Monday, February 25, 2013

Why the silence

At the joint City Council/Planning Commission meeting two weeks ago, the topic of financial impacts of development was discussed at my request. You can see the minutes from the discussion below...

 photo CC-PCmeetingminutes.jpg

I have been struggling with this for two weeks. Is it really inappropriate for me, as a sitting member of the Planning Commission, to continue to speak out publicly on this issue? I can understand how city officials don't appreciate being chided for for simply doing their jobs as believe best, but to ask me to stop seems wrong.

When I agreed to stop talking on the point about financial impacts of development, I let myself, and the purpose behind "A Place in Mound", down. I apologize to all of you who have participated in the conversations here.


  1. Absolutely not. You are a volunteer not a paid employee. You are entitled to your opinion. By blogging about land use and development issues you are doing a community service. We know no one attends public meetings. You are a vehicle for residents to stay informed and like minded residents to express their opinion. You have your opinion and your entitled to express it. In fact that is your job as an planner.

    Your job is to express your opinion as part of the decision making process of a unit that is tasked with making formal non-binding recommendations to an elected board.

    What position is "Hanson"... fellow planner? Manager? Councilperson? I question his definition of a public official. Public officials whether elected or appointed are in positions to make binding decisions. You sit on an advisory board as an appointed volunteer. (assuming its same setup as Pennsylvania) I do not think you are public official.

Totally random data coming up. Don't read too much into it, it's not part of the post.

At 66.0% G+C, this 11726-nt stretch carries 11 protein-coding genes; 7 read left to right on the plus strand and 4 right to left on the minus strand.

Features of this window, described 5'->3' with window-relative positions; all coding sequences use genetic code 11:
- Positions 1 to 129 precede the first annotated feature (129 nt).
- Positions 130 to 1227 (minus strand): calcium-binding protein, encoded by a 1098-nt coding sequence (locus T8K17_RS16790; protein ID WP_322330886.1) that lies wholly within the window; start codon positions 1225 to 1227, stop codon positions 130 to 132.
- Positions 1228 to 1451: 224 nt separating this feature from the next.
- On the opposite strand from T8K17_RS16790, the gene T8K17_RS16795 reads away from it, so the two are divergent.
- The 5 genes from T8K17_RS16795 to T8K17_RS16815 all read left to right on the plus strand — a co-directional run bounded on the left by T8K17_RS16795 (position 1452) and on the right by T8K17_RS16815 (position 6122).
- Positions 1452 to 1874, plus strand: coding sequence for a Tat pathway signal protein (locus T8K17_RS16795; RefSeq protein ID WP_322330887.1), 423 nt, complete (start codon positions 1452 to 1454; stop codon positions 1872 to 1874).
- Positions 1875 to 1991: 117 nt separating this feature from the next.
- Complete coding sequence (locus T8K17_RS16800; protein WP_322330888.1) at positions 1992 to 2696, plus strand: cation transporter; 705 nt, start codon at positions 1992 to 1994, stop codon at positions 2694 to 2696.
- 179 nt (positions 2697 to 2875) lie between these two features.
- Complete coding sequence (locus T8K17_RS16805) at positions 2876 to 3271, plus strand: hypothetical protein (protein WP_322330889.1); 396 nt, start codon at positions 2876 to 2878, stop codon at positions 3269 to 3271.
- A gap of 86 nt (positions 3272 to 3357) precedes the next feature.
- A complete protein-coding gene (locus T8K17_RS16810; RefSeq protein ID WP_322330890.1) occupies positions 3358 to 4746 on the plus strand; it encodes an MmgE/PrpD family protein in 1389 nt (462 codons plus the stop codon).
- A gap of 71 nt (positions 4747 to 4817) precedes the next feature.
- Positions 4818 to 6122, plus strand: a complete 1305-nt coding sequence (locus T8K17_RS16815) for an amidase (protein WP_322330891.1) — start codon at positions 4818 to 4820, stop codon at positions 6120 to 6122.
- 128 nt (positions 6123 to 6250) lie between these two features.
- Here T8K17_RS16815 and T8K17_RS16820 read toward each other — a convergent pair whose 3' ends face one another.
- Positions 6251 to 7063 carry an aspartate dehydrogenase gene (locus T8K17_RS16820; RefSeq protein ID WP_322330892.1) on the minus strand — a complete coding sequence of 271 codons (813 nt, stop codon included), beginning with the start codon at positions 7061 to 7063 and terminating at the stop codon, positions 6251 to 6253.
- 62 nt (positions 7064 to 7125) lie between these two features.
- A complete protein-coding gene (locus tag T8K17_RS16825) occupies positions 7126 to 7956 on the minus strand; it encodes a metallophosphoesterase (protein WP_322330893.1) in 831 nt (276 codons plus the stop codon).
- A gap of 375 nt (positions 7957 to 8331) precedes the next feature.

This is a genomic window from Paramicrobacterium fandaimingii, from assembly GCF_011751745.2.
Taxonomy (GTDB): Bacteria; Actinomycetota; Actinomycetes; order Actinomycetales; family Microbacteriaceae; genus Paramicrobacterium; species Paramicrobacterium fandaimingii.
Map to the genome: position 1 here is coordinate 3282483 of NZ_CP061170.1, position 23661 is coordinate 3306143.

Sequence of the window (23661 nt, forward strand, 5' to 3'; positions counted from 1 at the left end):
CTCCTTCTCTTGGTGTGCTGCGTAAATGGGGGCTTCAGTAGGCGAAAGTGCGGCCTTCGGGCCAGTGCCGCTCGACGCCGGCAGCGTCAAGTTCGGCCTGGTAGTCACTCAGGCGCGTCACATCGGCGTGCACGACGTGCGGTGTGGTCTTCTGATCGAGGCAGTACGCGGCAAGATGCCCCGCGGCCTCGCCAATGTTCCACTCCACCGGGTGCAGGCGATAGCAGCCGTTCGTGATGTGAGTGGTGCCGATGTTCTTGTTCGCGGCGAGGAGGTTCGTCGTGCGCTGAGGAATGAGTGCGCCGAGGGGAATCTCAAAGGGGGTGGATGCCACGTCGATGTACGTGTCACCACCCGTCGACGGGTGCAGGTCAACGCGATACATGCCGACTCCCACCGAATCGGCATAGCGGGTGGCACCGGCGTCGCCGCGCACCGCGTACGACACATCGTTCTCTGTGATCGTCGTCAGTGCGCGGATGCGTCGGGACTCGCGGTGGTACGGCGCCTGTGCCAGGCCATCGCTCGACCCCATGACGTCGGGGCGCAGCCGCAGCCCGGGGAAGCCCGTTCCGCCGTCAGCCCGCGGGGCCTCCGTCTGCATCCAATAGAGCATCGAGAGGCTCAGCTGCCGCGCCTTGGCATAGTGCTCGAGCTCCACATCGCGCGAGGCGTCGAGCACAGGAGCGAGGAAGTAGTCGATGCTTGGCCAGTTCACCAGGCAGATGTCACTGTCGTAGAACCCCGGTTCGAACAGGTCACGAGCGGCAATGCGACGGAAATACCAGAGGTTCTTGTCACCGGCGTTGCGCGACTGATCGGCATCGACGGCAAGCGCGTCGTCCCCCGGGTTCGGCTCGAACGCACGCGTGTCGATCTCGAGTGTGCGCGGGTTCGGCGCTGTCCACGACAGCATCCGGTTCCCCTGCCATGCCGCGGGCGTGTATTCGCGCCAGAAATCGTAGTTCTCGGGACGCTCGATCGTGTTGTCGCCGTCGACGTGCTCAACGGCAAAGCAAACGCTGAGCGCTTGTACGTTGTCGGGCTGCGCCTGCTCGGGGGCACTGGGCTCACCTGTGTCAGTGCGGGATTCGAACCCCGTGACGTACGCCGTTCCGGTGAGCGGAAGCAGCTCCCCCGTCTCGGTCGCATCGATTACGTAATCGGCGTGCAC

Are planners compensated in your muni?

  2. I'm sorry to hear that some people don't care about the financial health of their own city, and actively try to get other people to stop caring as well.

    Here's a quote for you to perhaps encourage you to fight the good fight:
    "First they came for the communists,
    and I didn't speak out because I wasn't a communist.

    Then they came for the socialists,
    and I didn't speak out because I wasn't a socialist.

    Then they came for the trade unionists,
    and I didn't speak out because I wasn't a trade unionist.

    Then they came for me,
    and there was no one left to speak for me."
    Not that it is perhaps as serious enough to warrent that since no one is being dragged off kicking and screaming. I'd say that if you were elected to the position then it is the responsibility of the people to not elect you next time if they don't like what you are saying, but as along as you are part of the Planning Commission then you should speak your mind (I'm assuming the other Planning Commissioner doesn't keep his own tongue on issue that are of interest to him or does he?).

    Actually, Charles Marohn posted an article by James Howard Kunstler on the Strong Towns Network ( that gives an excelent reason why someone would invest in a property to make it worth less. Basicly there is a tax incentive to let your property decay, the more your property decays the more it depreciates (and they can use that depreciation to offset their income taxes), plus if you build a building of lower quality you pay less taxes, because the building is taxed primarily and not the land.

    ...but lets get back to what he said. In summary, economic theory (not real world observations) say that no one would invest in a property to lower the value of the property, and besides even if in the real world that does happen it doesn't matter because 'I think' we shouldn't factor wise financial decisions (Return On Public Investment) into our land use decisions.

  3. George - Stay strong. Reading over the Planning Commission notes, it sounds so crazy that it'd be hinted that you shouldn't express contrary opinions. I thought that was the idea of democracy? Anyways George, I hope all is well. You've got my support. Best -Nate